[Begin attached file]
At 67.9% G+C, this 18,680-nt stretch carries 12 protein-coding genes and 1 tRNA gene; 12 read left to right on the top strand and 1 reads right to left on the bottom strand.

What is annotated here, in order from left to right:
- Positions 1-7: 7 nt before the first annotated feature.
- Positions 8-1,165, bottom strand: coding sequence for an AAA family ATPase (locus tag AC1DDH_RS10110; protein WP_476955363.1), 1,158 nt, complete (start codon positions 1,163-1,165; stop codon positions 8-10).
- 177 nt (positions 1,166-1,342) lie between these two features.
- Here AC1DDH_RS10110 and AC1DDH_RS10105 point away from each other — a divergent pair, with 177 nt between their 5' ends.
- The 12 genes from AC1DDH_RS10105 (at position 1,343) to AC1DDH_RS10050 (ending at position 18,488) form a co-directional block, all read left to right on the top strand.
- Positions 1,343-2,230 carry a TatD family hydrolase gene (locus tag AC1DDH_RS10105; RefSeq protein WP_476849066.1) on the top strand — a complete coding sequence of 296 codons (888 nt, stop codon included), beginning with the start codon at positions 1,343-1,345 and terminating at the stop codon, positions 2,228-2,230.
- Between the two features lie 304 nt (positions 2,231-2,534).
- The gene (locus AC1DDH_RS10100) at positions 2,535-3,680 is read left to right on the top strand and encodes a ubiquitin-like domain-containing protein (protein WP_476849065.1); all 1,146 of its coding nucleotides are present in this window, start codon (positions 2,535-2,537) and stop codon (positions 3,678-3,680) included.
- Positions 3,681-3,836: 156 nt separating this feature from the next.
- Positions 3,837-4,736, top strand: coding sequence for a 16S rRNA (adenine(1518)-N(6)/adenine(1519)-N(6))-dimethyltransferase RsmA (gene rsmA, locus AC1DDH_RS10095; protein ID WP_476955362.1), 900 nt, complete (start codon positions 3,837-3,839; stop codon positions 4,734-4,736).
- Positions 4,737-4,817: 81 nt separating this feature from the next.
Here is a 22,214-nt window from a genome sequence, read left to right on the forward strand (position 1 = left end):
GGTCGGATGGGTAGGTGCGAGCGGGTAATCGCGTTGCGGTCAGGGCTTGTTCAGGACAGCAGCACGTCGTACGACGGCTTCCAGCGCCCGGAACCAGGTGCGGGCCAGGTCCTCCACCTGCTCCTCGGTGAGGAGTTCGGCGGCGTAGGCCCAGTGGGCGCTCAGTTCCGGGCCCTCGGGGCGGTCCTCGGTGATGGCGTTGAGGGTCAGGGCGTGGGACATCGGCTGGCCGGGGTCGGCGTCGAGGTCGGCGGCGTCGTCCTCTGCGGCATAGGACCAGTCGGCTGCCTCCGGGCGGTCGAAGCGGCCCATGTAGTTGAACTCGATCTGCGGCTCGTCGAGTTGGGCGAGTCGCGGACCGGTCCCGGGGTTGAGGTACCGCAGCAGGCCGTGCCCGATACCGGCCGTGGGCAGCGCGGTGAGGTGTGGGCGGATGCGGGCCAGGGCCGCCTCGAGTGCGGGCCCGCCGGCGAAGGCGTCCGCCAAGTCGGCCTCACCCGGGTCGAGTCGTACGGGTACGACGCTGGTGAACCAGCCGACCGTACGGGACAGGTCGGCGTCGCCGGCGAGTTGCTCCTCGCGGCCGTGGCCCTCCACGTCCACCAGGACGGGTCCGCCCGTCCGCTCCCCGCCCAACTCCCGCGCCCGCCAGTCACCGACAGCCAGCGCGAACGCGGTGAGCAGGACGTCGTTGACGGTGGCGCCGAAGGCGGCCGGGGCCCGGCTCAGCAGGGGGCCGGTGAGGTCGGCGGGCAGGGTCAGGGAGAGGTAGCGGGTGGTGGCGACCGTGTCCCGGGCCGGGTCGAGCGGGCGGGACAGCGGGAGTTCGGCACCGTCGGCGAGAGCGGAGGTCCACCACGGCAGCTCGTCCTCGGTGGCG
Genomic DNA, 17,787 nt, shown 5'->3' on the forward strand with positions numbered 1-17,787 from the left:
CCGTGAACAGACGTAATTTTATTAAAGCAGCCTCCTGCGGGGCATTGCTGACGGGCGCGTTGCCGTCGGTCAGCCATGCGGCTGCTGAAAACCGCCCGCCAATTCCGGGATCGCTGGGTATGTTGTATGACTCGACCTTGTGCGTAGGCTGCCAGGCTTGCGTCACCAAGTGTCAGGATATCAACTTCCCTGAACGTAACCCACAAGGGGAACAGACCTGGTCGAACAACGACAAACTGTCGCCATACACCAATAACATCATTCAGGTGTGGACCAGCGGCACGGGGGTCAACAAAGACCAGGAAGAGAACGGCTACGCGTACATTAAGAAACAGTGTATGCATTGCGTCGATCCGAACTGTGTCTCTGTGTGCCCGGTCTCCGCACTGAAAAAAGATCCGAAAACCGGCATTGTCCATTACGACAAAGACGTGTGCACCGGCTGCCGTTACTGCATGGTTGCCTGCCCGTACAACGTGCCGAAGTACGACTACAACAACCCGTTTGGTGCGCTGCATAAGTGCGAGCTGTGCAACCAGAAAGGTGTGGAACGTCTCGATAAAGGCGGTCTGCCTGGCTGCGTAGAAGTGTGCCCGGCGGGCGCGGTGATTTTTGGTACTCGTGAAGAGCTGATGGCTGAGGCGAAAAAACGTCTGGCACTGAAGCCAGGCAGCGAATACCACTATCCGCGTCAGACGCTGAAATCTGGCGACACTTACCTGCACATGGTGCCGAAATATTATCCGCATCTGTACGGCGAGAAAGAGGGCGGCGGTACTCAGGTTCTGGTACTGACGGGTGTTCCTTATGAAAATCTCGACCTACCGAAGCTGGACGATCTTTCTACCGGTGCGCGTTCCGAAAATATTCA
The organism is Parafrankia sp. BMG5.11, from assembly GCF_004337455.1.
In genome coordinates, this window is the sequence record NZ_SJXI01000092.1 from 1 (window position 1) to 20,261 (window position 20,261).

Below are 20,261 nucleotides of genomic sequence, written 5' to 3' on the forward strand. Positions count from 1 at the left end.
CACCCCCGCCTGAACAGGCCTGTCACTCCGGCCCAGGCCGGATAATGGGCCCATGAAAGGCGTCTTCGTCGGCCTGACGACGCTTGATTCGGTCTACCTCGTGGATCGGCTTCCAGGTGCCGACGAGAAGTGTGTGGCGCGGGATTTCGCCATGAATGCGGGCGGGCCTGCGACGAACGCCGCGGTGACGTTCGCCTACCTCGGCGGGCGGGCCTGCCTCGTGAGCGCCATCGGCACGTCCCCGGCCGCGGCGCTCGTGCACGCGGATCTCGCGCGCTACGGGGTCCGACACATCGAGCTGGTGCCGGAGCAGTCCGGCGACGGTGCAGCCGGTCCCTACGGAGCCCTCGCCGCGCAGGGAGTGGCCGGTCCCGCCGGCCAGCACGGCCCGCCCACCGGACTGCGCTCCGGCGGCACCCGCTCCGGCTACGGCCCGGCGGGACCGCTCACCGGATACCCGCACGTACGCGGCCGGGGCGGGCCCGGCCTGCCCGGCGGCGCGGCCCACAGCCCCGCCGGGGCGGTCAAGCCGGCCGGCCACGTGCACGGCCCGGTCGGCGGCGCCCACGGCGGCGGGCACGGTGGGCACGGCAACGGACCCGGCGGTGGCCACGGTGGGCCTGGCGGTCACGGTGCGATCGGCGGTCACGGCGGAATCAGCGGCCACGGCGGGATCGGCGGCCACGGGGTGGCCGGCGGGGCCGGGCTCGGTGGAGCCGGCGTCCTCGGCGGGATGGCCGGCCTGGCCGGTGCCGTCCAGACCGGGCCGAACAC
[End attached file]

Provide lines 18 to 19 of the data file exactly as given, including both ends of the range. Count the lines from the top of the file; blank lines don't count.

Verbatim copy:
The organism is Parafrankia sp. BMG5.11, from assembly GCF_004337455.1.
In genome coordinates, this window is the sequence record NZ_SJXI01000092.1 from 1 (window position 1) to 20,261 (window position 20,261).